No matter how well we teach it, we can never fully impart the flood of emotions that poured over us that day. And it may be decades before anyone can adequately gauge the impact that 9/11 had on the attitudes and actions of the American people during the years that followed.

I was sitting at my desk at Sawyer’s Creek Baptist Church that morning when our office manager, Tina Meiggs, received a call from her oldest daughter. Something had happened to the World Trade Center in New York and we rolled an old TV cart with a set of rabbit ears into the office.

We tried to work and listen to find out what was happening. Then the second plane flew into the South Tower. Minutes later, we watched in absolute shock when that tower collapsed. Then the Pentagon, and then Flight 93.

Then we knew.

Camden County, North Carolina might as well be on the other side of the moon from New York City. The tallest building in our little corner is a grain silo. Most of us did not know a soul anywhere close to the twin towers, yet it felt like we watched one of our neighbor’s homes collapse.

Sitting at home that afternoon, my wife turned to me and said, “For the first time, I am genuinely scared for our country and our safety.” That kind of fear can hardly be described in a history lesson. You only understand it when you live it.

As a pastor, my work and my counseling time suddenly took a drastically different direction. I was confronted with church members and dear friends who just had to talk about what happened. So many of these conversations centered around confusion and disillusionment, as we wondered what to do next. Hardest of all, I fielded numerous questions based on the very primal and natural emotion of fear.

More than questioning God in those early days, most of us battled an overwhelming sense of fear. We debated cancelling the youth trip to Busch Gardens. We talked about changing our plans for mission trips. We pondered how to address the issue in worship without letting the fear of the moment grip us and define us.

As it often does, the fear threatened to drift towards anger, hate, and a great deal of misunderstanding. Students in our church youth group asked how we could possibly love people who would do such things. A teacher in school told them that this was all predicted by Nostradamus, and they asked how a man could know more than God! Some eventually asked if it was true that God was punishing America for abortion and homosexuality.

Deep down, they knew the truth, just as we adults did when the waves of anger and rage and revenge crashed over our souls. When fear takes root, however, it leads to all kinds of conclusions that have little or nothing to do with the gracious truth of a living God.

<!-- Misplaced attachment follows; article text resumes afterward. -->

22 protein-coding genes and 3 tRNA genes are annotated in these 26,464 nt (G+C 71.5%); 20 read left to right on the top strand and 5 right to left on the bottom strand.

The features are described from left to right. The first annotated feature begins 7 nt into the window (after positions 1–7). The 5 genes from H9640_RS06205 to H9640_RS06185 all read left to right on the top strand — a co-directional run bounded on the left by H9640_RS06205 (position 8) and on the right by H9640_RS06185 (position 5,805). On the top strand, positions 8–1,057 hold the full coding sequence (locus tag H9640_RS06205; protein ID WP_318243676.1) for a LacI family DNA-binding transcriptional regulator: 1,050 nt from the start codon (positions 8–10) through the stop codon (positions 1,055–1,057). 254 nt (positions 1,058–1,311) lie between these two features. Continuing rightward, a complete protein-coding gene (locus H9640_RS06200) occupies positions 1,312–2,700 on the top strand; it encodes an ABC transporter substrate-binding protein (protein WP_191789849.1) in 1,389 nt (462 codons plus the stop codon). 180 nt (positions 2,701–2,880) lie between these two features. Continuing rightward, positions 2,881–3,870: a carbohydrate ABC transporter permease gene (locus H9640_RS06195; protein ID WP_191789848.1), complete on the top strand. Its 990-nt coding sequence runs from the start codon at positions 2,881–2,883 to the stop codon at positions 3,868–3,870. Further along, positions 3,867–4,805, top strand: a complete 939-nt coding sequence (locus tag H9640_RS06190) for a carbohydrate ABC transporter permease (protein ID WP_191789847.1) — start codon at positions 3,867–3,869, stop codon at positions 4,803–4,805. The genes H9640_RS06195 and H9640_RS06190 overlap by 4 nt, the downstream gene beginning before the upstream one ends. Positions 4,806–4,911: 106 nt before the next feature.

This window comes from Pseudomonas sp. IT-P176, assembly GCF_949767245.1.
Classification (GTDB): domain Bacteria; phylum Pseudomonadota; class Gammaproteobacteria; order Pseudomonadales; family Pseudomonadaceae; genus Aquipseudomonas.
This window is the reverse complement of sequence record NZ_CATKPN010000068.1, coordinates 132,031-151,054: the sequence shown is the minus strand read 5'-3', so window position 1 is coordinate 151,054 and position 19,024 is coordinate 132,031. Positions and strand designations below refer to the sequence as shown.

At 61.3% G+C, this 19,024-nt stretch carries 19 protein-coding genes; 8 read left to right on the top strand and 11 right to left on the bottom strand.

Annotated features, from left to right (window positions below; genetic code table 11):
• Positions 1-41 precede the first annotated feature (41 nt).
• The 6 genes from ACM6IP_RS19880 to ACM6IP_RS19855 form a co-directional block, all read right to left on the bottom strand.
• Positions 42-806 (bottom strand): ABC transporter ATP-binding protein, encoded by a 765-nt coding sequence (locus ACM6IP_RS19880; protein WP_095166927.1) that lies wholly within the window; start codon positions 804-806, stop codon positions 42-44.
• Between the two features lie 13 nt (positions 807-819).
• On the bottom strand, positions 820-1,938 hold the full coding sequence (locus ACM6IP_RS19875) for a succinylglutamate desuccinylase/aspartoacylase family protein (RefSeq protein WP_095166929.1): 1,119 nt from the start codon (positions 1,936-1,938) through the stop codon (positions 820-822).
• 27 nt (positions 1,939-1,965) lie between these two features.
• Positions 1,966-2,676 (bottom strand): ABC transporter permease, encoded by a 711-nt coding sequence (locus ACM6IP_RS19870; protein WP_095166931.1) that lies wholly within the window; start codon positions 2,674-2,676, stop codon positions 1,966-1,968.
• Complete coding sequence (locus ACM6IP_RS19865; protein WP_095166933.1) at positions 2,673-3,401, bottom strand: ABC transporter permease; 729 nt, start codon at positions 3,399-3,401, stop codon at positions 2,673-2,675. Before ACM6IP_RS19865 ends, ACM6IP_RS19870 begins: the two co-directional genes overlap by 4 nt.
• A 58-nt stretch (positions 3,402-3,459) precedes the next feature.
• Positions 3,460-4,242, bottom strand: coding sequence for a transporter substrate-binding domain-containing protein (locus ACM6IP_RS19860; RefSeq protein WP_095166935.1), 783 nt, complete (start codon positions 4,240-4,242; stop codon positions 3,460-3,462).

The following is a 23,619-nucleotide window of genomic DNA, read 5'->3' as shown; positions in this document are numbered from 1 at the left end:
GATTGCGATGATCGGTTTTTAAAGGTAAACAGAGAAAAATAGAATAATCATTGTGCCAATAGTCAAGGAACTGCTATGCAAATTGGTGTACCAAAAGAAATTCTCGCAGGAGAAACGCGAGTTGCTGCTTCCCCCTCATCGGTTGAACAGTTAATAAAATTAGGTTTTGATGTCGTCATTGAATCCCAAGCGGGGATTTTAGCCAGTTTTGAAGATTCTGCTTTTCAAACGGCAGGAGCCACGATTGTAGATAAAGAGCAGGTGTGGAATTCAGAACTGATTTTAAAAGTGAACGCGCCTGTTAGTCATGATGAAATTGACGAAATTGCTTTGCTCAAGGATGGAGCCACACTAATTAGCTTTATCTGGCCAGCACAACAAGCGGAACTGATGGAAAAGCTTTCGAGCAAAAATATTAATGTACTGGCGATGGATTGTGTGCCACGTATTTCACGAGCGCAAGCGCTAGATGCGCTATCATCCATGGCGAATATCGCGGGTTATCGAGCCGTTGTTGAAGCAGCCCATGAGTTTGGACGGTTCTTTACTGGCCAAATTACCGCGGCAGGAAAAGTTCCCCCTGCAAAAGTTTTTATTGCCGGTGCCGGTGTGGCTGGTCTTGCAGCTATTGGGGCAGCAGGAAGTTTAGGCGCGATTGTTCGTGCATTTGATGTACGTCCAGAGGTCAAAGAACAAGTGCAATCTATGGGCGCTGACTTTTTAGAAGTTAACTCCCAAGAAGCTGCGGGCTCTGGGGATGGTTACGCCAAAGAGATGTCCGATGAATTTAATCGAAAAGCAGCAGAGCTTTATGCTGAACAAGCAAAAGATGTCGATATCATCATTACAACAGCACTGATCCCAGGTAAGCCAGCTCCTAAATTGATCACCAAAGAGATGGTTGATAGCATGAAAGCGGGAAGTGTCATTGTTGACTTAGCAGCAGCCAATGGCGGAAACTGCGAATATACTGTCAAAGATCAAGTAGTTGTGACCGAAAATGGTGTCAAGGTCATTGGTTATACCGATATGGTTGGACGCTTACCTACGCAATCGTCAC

Every generation has at least one “never forget where I was” moment. The bombing of Pearl Harbor, the Kennedy assassination, the Challenger disaster. 9/11 is certainly on that list and may be THE moment for my generation. But 9/11 is hardly history. Even the most faithful and spiritual need to stay aware of the ongoing challenges it presents.

We lost so much on that day, both the tangible and the intangible. What should truly scare us is the absence of forgiveness and trust, and the very real presence of hatred and ongoing fear. While these are understandable, they are not healthy. And they are not Christian.

In the minds of some people, 9/11 justifies their fear and hate of Muslims and other religions. We may feel compelled to look warily at people of color, foreign languages, immigrants, and anything that ventures outside what we deem to be “regular” Americans. These base emotions drive us to act in our own self-interest and cling to what we have and what we know.

Unfortunately, the ideal of following Christ propels us to move beyond our fear, and well beyond our self-interest. We are given a Spirit of love rather than fear (2 Timothy 1:7). We are encouraged to think of others above ourselves (Philippians 2:3). We are to love our neighbors—all of our neighbors—as ourselves, including those that do not look like/act like/believe like we do (Matthew 22:39-40, Luke 10:27-29).

We know all this. We know these slightly proof-texted verses I cite, probably just a bit less than a Christian knows John 3:16. And we still find this incredibly difficult to follow. I say “we” in the fullest sense of the word here. This is not intended to be some scolding reprimand of others who fear Muslims or immigrants. I battle my bias and fear daily, in the hope that the Spirit of Christ will drive me to overcome those all-to-human reactions.